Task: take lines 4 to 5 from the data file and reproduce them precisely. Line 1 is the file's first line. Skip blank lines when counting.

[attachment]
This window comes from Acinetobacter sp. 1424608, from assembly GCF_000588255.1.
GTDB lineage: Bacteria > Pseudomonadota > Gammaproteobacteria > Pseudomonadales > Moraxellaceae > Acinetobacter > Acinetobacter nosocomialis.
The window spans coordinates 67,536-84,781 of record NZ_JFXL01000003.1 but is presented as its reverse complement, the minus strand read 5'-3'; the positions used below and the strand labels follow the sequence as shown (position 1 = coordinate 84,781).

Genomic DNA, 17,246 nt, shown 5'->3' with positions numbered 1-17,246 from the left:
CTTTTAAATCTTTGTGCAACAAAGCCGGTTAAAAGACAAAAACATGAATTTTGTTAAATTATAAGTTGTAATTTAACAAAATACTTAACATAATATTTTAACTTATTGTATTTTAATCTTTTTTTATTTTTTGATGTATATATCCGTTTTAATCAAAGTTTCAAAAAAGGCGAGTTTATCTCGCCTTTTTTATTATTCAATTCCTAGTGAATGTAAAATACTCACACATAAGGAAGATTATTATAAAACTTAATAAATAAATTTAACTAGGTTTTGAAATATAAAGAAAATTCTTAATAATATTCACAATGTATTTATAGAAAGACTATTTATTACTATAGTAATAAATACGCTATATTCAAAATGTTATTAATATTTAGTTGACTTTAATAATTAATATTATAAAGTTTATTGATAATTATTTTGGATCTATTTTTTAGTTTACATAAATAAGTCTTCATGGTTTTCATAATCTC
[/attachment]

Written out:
Genomic DNA, 17,246 nt, shown 5'->3' with positions numbered 1-17,246 from the left:
CTTTTAAATCTTTGTGCAACAAAGCCGGTTAAAAGACAAAAACATGAATTTTGTTAAATTATAAGTTGTAATTTAACAAAATACTTAACATAATATTTTAACTTATTGTATTTTAATCTTTTTTTATTTTTTGATGTATATATCCGTTTTAATCAAAGTTTCAAAAAAGGCGAGTTTATCTCGCCTTTTTTATTATTCAATTCCTAGTGAATGTAAAATACTCACACATAAGGAAGATTATTATAAAACTTAATAAATAAATTTAACTAGGTTTTGAAATATAAAGAAAATTCTTAATAATATTCACAATGTATTTATAGAAAGACTATTTATTACTATAGTAATAAATACGCTATATTCAAAATGTTATTAATATTTAGTTGACTTTAATAATTAATATTATAAAGTTTATTGATAATTATTTTGGATCTATTTTTTAGTTTACATAAATAAGTCTTCATGGTTTTCATAATCTC